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Booze bust! Cops shut down Williamsburg screening over liquor dispute - Brooklyn Paper

Booze bust! Cops shut down Williamsburg screening over liquor dispute

Sky box: On July 5, the Brooklyn band Marmalade played prior to the Rooftop Films screening.
Sarah M. Palmer/ Rooftop

Cops shut down a popular outdoor film screening last week in Williamsburg over a liquor dispute — the latest in a nightlife crackdown on the hip neighborhood.

During a Rooftop Films screening last Thursday at a vacant lot at Wythe Avenue and S. Second Street, nearly a dozen cops from the 94th Precinct broke up the show and issued summonses to attendees for drinking in public.

Organizers say the owner of the lot had a permit for beer and wine, it just wasn’t on the premises at the time.

“We believe the officers were in the wrong to stop the event, but had little recourse at the time,” Rooftop Films said in a statement. “In 15 years of hosting public events, we have never had a show stopped in the middle due to any violations, and are disappointed at the occurrence.”

The statement added that the group is working with the Community Affairs office to “ensure that no such incident happens in the future.”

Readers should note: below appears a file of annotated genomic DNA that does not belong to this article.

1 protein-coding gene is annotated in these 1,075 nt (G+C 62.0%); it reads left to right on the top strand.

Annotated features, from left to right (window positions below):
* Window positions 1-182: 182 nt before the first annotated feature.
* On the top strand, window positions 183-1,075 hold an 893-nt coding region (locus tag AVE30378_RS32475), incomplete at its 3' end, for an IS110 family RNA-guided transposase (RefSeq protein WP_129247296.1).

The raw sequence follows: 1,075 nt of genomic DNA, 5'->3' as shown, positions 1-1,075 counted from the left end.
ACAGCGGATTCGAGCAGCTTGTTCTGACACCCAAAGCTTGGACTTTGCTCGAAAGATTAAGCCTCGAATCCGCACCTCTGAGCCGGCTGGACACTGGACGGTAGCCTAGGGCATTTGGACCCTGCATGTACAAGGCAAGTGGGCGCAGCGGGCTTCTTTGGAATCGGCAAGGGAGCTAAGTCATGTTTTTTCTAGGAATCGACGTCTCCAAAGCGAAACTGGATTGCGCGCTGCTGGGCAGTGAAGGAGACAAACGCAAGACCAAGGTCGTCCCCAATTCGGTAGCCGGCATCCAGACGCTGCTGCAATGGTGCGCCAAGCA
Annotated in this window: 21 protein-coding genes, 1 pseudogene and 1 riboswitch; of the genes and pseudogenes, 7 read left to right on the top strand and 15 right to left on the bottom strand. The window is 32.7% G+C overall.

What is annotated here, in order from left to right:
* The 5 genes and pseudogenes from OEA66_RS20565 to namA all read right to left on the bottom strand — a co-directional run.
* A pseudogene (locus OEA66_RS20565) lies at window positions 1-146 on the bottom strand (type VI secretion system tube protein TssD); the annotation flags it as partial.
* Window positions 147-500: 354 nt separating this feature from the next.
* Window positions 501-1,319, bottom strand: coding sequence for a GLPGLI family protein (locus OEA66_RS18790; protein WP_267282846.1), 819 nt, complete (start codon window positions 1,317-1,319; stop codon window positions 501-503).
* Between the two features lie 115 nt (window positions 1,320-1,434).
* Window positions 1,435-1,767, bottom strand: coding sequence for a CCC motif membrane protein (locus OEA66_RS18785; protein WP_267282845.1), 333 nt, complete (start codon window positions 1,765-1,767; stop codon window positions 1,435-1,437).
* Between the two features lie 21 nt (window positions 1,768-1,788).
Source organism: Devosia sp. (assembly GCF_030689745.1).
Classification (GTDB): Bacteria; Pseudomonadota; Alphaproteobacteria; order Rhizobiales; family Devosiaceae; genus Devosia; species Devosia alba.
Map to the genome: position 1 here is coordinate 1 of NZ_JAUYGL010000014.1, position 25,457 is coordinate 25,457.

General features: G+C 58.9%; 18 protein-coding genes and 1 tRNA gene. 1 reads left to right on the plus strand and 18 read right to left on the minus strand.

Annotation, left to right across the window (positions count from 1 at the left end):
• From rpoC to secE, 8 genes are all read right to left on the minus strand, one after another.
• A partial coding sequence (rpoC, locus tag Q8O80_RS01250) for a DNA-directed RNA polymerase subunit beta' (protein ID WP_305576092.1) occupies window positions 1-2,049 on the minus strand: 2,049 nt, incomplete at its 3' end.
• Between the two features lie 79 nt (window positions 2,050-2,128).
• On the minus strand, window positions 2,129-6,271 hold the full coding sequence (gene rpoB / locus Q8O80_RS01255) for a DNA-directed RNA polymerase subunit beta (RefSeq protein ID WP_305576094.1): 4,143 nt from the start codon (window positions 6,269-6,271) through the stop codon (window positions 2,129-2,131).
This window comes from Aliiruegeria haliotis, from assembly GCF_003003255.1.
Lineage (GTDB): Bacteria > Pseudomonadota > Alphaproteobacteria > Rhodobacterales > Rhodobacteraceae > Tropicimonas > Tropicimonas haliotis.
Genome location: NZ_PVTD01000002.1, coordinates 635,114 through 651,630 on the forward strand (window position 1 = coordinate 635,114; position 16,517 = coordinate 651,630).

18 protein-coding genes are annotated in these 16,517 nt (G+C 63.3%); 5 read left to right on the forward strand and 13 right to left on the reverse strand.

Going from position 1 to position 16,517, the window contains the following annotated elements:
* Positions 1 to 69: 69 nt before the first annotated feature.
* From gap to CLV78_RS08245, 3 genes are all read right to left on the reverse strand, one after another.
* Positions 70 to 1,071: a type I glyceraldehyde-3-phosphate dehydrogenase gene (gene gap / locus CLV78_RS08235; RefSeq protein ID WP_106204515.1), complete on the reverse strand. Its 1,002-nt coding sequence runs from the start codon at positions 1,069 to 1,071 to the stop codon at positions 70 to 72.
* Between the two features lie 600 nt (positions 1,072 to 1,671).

According to one attendee who wished to remain anonymous, the cops showed up around 9 pm, towards the end of a set by Erika Spring. When she finished performing, the officers issued the summonses and kicked out the nearly 150 people on hand.

The short films will be screened tonight across the river, at Solar One on 23rd Street and the East River, free of charge.

The gravel lot in Williamsburg is largely unused, save for a concert series last summer called Rock yard organized by Jelly NYC. The series featured beer, as well as food and a slip-n-slide.

The Rooftop Films incident comes in the wake of previous liquor disputes in the area. In April, some community leaders called for a moratorium on all new liquor licenses in Williamsburg and Greenpoint (that move was later abandoned — at least for now). Before that, Bushwick gallery Arch Collective complained about multiple cases of patrons getting hit with summonses for drinking beer at openings, most recently in February. And last spring, cops shut down promoter Todd Patrick’s Market Hotel music hall in Bushwick for operating without a liquor license.

This is not Rooftop Films’ first brush with city bureaucracy. Last December, the FDNY shut down a sold-out screening in a tunnel below Atlantic Avenue, citing safety concerns.

A police spokesman did not return calls by our boozy online deadline.

Rooftop Films short film screening at Solar One [East 23rd Street and the East River in Manhattan, (718) 417-7362], June 28 at 8:30 pm. Free. For info, visit rooftopfilms.com.

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